Polls show Governor Rick Scott and former Governor Charlie Crist are polarizing. Voters are as likely to dislike the candidates as they are to approve of them.
So both candidates are talking about schools, colleges and scholarships — to motivate their supporters.
“Education is an issue that is helping to appeal to the base,” says Sean Foreman, a Barry University political science professor and chairman of the education committee for the Greater Miami Chamber of Commerce.
Foreman says they’ve got a pretty good idea what a second term of either candidate would mean for education.
“I think Rick Scott is going to focus on more spending, but with that will come more strings attached and more testing involved,” Foreman says. “[Crist] will also call for more spending, but more spending in public schools and less focus on vouchers like the Republicans have.”
So far, the big argument has been over funding for public schools. Both candidates can say they’ve supported more money for schools.
A state senator has asked his local school board to stop — as much as possible — teaching Florida’s new Common Core-based standards. Though Sen. Alan Hays said he wasn’t asking the district to break the law, state law requires students in every grade meet the new standards.
The legal and public relations battle over Florida’s private school scholarship programs continues, with the statewide teacher’s union revising its lawsuit and a school choice group producing a new television ad supporting the programs.
Wednesday, the Florida Education Association amended its complaint challenging a new school choice law. The new complaint adds South Florida parents after a judge ruled the parties named in the previously filed suit lacked standing to challenge the law.
The new plaintiffs are Miami-Dade and Lee County parents and attorneys argue their kids’ education suffers because the tax credit scholarship program diverts money to private schools instead of public schools.
“With the result that the Miami-Dade County Public Schools lost approximately $75 million in funding, which was redirected from the public fisc to private schools,” the complaint says.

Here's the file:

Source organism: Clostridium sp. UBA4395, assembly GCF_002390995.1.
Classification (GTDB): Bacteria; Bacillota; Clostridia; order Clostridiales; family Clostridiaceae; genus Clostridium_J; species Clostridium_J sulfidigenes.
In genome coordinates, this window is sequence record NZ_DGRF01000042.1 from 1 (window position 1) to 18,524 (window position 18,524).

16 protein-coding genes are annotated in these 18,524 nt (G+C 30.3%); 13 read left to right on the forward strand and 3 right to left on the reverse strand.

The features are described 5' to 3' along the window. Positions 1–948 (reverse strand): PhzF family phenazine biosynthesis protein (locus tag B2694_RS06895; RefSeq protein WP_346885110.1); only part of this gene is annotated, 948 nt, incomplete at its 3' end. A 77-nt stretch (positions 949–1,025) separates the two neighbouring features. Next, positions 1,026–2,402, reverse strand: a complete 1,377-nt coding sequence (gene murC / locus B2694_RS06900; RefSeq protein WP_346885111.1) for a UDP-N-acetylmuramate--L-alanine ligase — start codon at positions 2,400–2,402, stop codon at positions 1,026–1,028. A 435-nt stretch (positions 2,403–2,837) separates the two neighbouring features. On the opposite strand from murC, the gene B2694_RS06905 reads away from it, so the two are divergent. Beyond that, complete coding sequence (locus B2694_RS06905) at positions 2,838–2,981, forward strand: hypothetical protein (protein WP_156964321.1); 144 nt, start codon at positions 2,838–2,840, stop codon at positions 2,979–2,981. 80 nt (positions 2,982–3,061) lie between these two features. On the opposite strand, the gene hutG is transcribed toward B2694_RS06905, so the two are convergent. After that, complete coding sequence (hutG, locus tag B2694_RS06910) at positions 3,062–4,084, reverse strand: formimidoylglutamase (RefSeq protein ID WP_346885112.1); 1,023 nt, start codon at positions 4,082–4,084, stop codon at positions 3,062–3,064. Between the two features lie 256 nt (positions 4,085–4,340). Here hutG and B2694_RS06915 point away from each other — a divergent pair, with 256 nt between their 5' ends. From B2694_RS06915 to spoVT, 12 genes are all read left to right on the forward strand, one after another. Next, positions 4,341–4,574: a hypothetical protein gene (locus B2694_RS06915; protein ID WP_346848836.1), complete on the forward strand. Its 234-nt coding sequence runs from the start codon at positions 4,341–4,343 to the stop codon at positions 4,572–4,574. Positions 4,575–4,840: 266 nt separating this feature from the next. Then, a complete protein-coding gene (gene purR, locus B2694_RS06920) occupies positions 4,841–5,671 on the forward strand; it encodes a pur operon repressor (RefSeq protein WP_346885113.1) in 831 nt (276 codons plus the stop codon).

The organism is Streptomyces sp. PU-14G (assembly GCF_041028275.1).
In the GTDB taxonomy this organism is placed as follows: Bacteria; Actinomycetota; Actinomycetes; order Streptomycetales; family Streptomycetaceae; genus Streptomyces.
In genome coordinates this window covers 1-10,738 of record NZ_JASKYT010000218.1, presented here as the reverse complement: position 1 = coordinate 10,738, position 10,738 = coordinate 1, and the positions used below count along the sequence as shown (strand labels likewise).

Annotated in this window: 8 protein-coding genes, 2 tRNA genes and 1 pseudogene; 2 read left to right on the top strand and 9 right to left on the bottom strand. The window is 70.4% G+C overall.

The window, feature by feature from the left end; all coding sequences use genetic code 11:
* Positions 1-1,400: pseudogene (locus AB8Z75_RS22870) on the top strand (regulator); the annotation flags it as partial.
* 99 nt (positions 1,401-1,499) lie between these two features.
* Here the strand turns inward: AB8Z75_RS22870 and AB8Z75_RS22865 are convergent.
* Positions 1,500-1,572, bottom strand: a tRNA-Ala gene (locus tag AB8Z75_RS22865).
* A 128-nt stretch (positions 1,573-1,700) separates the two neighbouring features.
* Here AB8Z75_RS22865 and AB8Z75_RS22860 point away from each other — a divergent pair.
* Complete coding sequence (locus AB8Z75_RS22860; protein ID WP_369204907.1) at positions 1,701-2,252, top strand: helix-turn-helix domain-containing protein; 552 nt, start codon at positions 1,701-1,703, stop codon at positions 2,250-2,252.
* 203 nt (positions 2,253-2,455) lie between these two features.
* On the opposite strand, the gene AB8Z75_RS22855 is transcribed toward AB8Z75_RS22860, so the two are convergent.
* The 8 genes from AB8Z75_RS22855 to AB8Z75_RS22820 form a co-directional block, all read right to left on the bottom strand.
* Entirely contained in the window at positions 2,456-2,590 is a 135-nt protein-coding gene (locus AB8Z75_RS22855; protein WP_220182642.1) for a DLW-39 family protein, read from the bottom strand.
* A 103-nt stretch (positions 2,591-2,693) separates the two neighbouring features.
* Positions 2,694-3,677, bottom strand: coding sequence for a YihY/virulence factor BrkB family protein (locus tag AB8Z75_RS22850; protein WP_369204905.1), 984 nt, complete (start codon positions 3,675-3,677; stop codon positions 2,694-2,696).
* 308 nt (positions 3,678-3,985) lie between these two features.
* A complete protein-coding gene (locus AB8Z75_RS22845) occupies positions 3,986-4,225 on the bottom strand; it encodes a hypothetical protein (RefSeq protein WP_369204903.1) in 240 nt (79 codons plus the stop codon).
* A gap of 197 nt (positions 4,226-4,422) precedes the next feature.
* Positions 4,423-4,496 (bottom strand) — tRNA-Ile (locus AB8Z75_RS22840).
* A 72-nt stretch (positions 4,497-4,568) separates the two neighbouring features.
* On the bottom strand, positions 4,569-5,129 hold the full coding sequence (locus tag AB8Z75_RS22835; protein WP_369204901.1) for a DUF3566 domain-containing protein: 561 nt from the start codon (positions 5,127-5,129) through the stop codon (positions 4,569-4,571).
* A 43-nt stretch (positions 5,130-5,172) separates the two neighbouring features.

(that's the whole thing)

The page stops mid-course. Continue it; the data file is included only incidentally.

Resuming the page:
The suit challenges a bill approved this year which creates a new voucher program for students with disabilities. But the bill also expands the state’s existing private school scholarship program funded with state tax credits for businesses that donate to the scholarship fund.
The candidates running for three South Dade state House seats — Republican, Democrat, independent — all agree that Florida students and schools spend too much time testing.
Candidates running for the Florida House of Representatives in the 112th, 114th and 115th districts gathered for an education forum Tuesday night at Palmetto Middle School.
“The biggest problem that the assessment process has right now,” said Rep. Erik Fresen, a Republican who represents the 114th district and is chairman of the House Education Appropriations subcommittee, “we have a completely twisted form of actually executing the assessments. Assessments end up drowning the school.”
His challengers, Democrat Daisy Baez and independent Ross Hancock both agreed: There’s too much testing and teachers must adjust their plans and lessons to prepare students for those exams.
In the 115th district, Republican incumbent Mike Bileca and Democratic opponent Kris Decossard agreed. So did Democratic Rep. Jose Javier Rodriquez, who represents the 112th district. His opponent did not participate.
Tuesday’s forum was the latest sign that the political tide has turned against the testing requirements of Florida education policy and local school school districts.